Graying of America
Fox said the graying of America leads him to expect a continuing gradual slide in the national homicide rates since older people commit fewer crimes. But he said “pockets of problems” persist.
“For some Americans in areas of cities like Boston, Washington and Detroit, the sound of gunfire is still a part of their daily lives, in spite of what the statistics say,” said Fox. “Homicides are not under control in those neighborhoods, and it's important that we not get fooled into thinking that all of our problems are over, because they're not.”
Silverman suggested that the dozens of American cities facing law enforcement staffing cuts will spend 2011 and beyond “in a fight to hold onto the gains they've made against crime.”
“I don't know if we've bottomed out permanently, but for right now I think we've bottomed out,” he said. “The economy, the increased abuse of prescription narcotics–these are factors that could cause crime to rise.”
Alfred Blumstein, a Carnegie Mellon University criminologist who has been observing murder for decades, said narcotics-related violence is the most likely factor to drive murder up, the template from the crack decade that began in 1984.
“The most likely move to any significant degree is a change in drug markets that use violence as a means of dealing with their competition and dispute resolution,” said Blumstein. “That was an important factor in the ups and downs of the 80s and the peaks of violent crime in the 90s. Conversely, a major contributor to the decline of crime was the decline of the crack market.”
Prescription drug abuse seemed to spike in 2010, but Blumstein said he was unaware of evidence that this was driving violent crime up like crack did. And he said he had not seen proof of a crime increase driven by the economy.
“Many people expected the murder rate to go up last year, with the economy the way it was. Yet violent crime declined–8 percent for both murder and robbery,” Blumstein said. “To me, what has been very impressive since 2000 is the general flatness of murder rates.”
Despite the statistics, Blumstein noted, citizens in many places seem convinced that murder is worse than ever, perhaps due to the inordinate attention the media give to awful but aberrational crimes. Stranger-murders get the most attention, even though they are relatively rare in America, where roughly eight in 10 murder victims are killed by someone they know.
“The major public misconception about murder comes from the heinous event that captures the headlines, and especially the cable news programs,” Blumstein said. “Even though these are unusual events, people suddenly get stricken with fear that it might happen to them.”
It begs the question of whether the headline crime of murder is an appropriate bellwether of the nation's overall safety.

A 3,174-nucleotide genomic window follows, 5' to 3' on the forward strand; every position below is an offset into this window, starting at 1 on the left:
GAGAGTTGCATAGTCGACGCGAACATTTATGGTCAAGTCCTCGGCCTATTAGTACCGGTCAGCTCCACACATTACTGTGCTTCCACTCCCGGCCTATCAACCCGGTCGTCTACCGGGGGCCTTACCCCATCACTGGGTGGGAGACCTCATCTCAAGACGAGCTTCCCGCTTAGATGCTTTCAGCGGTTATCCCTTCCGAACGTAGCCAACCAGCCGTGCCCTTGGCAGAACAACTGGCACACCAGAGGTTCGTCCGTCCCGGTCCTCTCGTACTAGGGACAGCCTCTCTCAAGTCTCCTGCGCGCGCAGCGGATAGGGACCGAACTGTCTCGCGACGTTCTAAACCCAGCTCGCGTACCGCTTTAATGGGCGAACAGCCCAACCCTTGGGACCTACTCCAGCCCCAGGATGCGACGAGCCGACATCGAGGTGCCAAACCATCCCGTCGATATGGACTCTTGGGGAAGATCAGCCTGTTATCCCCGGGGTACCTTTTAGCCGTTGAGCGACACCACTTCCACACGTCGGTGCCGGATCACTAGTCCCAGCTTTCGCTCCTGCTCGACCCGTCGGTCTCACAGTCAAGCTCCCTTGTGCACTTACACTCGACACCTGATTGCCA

“Robbery might be a better bellwether crime because there are so many more of them,” said Rosenfeld. “But murder certainly is the most reliably measured crime, as well as the most serious, and it therefore gets the most attention from criminologists and policymakers. Other crimes, conversely, are probably a better bellwether for homicide. Increases in things like drug arrests and robberies serve as harbingers of an increase in homicide.”
'The El Paso Miracle'
Perhaps the most captivating homicide story in the U.S. this year is what some call “the El Paso Miracle.”
The southwest Texas city of 600,000 had recorded just three homicides through mid-December, down from an annual average of about 15 over the past decade. Meanwhile, Ciudad Juarez, its twin city across the Rio Grande, had more than 3,000 murders for the year, an average of about 10 per day.
Seattle, with the same population as El Paso, will finish the year with about 20 murders. Baltimore, only slightly larger, recorded 210 murders through Dec. 15.
“What's intriguing is how the enormous numbers of homicides in Juarez attributed to the drug cartels have failed to traverse across the border,” said Blumstein. “It's an impressive indication that El Paso–the police and the border patrol and so forth–has done a good job of guarding the border to keep the cartels out of this country.”
Rosenfeld said El Paso, with a vast number of Mexican immigrants among a population that is more than half Latino, disproves the conventional wisdom that equates immigration and crime.
“It's hard to escape the conclusion that El Paso puts the lie to the idea that immigration produces high levels of violent crime,” he said. “If anything, immigration has the opposite effect. Generally speaking, we don't find comparatively high homicides for cities with large numbers of immigrants.”
David J. Krajicek, a contributing editor of The Crime Report, writes “The Justice Story” for The New York Daily News. His latest book is Murder, American Style: 50 Unforgettable True Stories About Love Gone Wrong.
Photo by John A. Ryan via Flickr.